It’s probably the “guitar slinger” thing. There are guitarists all over the world who pretend to be from Texas! Coming here like I did from Utah there is a bar that is set that I had to reach to be taken seriously. There are so many great players here. T-Bone Walker, Pee Wee Crayton, Johnny “Guitar” Watson, Albert Collin….they all ended up in California but they learned the Blues in Texas!!
From the musical point of view what are the differences between Texas and the other local scenes?
Well the club scene here in Dallas is horrible. 20 years ago there were 4-5 clubs who had Blues 5-7 days a week and a 4-5 more who had it on the weekends A weekday gig paid $300 and a weekend gig payed $400 and up. Now there is nobody doing a week long schedule of Blues and 2-3 who do it on the weekends. And even then the bands really are not Blues. Saying that, I hear that other scenes are worse which is sad. As a community we are just like a family. Some of us get along, some of us don’t. We have the crazy cousins and the weird Uncle or two. HA!
What do you miss most nowadays from the blues of past? What are your hopes and fears for the future of?
I miss the number of people who used to come out and listen to the music. That number has gone down a lot. I miss the older Blues artists who were teachers and mentors to me and many others. We need them badly. I also miss the great vocalists. We have them now, like Ruthie Foster but not like the past. One thing that all the Blues guitar giants had were great voices. From BB King, Magic Sam, Otis Rush, Johnny “Guitar”Watson, Albert King, T-Bone, my main man Freddie King and so many others they all were just as great singers as they were guitarists.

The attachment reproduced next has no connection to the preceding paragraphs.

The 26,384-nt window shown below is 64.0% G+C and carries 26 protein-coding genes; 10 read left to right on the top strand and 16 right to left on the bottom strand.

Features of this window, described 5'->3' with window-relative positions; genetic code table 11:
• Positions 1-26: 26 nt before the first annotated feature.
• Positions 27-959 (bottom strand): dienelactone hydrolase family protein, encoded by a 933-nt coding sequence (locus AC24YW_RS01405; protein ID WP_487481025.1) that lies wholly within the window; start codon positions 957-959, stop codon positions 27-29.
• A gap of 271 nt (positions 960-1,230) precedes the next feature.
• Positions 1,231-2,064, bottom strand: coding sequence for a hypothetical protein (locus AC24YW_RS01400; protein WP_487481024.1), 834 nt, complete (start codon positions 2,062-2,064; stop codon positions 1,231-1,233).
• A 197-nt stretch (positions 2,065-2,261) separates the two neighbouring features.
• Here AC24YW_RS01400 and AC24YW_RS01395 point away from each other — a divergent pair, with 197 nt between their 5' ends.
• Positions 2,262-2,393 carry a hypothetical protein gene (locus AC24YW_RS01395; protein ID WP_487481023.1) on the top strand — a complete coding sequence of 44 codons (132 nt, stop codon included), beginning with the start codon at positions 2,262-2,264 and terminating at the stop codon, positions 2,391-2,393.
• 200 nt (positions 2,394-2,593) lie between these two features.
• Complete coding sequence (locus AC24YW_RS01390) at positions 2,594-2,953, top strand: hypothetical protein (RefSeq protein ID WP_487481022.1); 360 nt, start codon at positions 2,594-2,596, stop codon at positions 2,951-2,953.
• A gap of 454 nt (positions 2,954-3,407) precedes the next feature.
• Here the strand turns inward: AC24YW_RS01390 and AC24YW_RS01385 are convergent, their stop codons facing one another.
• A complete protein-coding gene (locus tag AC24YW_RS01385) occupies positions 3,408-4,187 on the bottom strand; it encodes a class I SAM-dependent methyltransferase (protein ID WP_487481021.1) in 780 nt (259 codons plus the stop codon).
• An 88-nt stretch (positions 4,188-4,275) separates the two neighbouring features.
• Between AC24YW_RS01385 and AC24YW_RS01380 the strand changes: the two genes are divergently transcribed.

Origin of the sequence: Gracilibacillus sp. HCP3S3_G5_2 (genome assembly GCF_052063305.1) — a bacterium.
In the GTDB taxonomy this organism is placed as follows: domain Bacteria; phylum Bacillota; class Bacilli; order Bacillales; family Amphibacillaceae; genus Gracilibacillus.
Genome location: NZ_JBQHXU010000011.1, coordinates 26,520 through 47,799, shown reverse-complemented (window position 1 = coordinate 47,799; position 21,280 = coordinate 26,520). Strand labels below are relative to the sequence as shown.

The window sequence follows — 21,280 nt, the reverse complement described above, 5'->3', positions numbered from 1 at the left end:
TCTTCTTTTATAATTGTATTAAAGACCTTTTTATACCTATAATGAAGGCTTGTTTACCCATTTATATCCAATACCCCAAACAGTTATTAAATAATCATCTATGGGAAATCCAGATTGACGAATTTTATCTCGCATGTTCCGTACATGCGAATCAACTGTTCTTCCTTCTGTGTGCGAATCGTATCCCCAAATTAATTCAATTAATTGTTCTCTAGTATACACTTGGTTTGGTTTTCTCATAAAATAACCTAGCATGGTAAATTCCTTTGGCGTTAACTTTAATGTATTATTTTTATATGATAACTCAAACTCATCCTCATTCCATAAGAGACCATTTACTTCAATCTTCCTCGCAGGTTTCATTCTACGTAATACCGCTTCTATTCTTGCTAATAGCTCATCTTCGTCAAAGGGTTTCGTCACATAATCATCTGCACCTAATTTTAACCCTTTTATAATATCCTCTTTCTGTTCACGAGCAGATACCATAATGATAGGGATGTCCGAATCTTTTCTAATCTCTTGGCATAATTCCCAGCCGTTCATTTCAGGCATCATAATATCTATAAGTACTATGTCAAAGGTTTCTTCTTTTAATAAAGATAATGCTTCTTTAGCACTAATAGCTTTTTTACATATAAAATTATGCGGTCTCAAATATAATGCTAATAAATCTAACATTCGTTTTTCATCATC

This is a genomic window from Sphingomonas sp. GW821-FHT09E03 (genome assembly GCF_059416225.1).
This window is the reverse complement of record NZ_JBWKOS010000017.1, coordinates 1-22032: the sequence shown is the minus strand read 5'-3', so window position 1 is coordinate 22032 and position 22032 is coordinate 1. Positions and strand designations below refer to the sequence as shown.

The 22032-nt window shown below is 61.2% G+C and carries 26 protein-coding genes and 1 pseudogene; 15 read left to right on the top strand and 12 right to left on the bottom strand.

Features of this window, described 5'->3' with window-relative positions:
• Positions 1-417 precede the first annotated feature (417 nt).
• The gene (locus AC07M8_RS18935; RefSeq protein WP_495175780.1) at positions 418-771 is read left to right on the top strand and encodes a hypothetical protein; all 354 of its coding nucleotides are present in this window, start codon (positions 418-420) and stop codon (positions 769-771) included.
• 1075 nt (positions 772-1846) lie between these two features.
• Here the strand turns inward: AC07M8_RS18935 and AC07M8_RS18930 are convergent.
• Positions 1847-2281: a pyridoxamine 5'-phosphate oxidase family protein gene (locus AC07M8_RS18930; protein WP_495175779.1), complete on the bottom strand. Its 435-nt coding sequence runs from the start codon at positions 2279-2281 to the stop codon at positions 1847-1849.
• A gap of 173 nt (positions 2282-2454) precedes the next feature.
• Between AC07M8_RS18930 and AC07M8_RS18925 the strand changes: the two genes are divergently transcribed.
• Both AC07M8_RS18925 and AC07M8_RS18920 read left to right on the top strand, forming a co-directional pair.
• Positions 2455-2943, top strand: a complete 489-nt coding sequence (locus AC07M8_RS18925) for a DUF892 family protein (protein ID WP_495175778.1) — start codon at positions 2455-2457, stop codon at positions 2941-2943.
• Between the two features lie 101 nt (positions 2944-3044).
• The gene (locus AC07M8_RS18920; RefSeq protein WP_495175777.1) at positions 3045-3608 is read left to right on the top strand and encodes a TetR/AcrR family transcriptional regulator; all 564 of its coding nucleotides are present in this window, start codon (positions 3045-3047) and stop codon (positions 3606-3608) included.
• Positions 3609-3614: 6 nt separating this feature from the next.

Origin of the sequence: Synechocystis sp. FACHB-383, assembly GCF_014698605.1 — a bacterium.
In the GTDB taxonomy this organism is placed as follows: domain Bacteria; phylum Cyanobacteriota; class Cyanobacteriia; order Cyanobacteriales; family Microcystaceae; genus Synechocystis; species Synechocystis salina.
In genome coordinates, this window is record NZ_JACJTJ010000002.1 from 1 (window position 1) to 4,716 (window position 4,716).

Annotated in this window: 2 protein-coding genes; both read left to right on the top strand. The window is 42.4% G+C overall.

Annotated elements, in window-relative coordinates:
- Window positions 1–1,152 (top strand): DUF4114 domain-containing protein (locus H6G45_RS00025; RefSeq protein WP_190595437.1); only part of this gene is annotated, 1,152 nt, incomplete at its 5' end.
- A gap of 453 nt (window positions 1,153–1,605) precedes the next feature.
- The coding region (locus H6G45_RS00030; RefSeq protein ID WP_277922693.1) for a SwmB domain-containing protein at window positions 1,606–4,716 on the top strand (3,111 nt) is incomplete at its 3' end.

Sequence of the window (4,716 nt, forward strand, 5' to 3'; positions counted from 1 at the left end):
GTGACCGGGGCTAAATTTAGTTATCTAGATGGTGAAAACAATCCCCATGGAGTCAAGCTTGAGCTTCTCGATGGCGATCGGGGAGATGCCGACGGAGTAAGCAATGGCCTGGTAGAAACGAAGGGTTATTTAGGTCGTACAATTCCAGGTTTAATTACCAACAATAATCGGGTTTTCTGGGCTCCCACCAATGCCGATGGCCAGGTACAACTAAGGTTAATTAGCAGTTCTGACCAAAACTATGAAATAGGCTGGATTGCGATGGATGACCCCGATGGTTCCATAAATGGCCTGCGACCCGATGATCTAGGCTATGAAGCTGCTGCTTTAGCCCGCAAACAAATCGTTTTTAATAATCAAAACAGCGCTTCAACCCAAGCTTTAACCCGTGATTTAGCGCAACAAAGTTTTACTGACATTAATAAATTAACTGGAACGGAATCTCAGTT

You are also an electric and acoustic guitarist? What are the secrets of resophonic…and Gibson’s Les Paul?
Well, I really don’t play much acoustic but I love the sound of a resonator guitar. It’s just nasty and it cuts through! The Les Paul is just something that I fell in love with 14 years ago when I got my first Gold Top with P90’s. Those Chicago cats in the 50’s used them. Right now I’m using a Custom Shop R9 Les Paul because I don’t have to deal with the noise that a single coil pickup produces. Club owners generally don’t care about the quality of electrical power in their clubs.
If you could change one thing in the musical world and it would become a reality, what would that be?
To have local and small scale musicians stand up for themselves. Musicians spend a lot of time undercutting each other money wise for gigs. There are even guys doing free gigs a mile from my house on the weekend and they are worth more than that.
It would also be nice for buyers at festivals, magazine editors, and label owners to really look for great talent. Not the next big thing in a mini skirt or a tube screamer that looks good on a CD cover or ad. I always try to stay on top of what is happening and there a ton of new artists who just don’t have the art of a good vocal or tasteful playing. There is no emotional power in their art. They are also very uneducated about Blues history and those who came before us. They know hardly anything about music theory and generally don’ listen to the advice older and more experienced artists can give. Coming up I would ask guys like Charlie Baty, Kid Ramos and local mentor Brian “Hash Brown” Calway questions and I respected the advice.
Let’s take a trip with a time machine, so where and why would you really wanna go for a whole day..?
I’d go back to 1957! A great year for music, cars and ……everything!